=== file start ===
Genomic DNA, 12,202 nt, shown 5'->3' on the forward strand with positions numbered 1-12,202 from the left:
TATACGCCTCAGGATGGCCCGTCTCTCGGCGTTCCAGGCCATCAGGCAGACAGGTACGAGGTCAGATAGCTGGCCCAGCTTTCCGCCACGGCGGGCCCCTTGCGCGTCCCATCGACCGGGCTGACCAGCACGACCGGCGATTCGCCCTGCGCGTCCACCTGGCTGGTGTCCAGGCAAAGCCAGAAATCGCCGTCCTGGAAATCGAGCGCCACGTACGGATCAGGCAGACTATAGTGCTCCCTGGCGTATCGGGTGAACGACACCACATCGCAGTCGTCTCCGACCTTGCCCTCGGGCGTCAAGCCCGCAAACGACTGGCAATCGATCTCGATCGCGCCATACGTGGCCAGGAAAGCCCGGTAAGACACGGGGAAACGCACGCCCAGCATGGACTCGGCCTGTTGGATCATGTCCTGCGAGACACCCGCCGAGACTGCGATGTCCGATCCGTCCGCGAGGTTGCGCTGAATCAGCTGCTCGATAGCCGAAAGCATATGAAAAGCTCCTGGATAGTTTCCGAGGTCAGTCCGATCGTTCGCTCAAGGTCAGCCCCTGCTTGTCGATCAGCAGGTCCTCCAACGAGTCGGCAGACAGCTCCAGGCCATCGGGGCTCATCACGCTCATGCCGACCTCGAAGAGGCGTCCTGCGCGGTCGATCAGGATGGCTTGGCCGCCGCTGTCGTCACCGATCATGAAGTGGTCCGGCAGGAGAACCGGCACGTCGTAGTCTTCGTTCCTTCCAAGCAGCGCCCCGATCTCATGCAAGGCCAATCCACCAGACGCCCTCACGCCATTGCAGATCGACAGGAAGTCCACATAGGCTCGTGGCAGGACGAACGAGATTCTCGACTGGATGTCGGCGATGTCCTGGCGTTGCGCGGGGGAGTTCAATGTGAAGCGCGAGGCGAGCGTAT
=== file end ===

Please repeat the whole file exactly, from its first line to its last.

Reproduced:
Genomic DNA, 12,202 nt, shown 5'->3' on the forward strand with positions numbered 1-12,202 from the left:
TATACGCCTCAGGATGGCCCGTCTCTCGGCGTTCCAGGCCATCAGGCAGACAGGTACGAGGTCAGATAGCTGGCCCAGCTTTCCGCCACGGCGGGCCCCTTGCGCGTCCCATCGACCGGGCTGACCAGCACGACCGGCGATTCGCCCTGCGCGTCCACCTGGCTGGTGTCCAGGCAAAGCCAGAAATCGCCGTCCTGGAAATCGAGCGCCACGTACGGATCAGGCAGACTATAGTGCTCCCTGGCGTATCGGGTGAACGACACCACATCGCAGTCGTCTCCGACCTTGCCCTCGGGCGTCAAGCCCGCAAACGACTGGCAATCGATCTCGATCGCGCCATACGTGGCCAGGAAAGCCCGGTAAGACACGGGGAAACGCACGCCCAGCATGGACTCGGCCTGTTGGATCATGTCCTGCGAGACACCCGCCGAGACTGCGATGTCCGATCCGTCCGCGAGGTTGCGCTGAATCAGCTGCTCGATAGCCGAAAGCATATGAAAAGCTCCTGGATAGTTTCCGAGGTCAGTCCGATCGTTCGCTCAAGGTCAGCCCCTGCTTGTCGATCAGCAGGTCCTCCAACGAGTCGGCAGACAGCTCCAGGCCATCGGGGCTCATCACGCTCATGCCGACCTCGAAGAGGCGTCCTGCGCGGTCGATCAGGATGGCTTGGCCGCCGCTGTCGTCACCGATCATGAAGTGGTCCGGCAGGAGAACCGGCACGTCGTAGTCTTCGTTCCTTCCAAGCAGCGCCCCGATCTCATGCAAGGCCAATCCACCAGACGCCCTCACGCCATTGCAGATCGACAGGAAGTCCACATAGGCTCGTGGCAGGACGAACGAGATTCTCGACTGGATGTCGGCGATGTCCTGGCGTTGCGCGGGGGAGTTCAATGTGAAGCGCGAGGCGAGCGTAT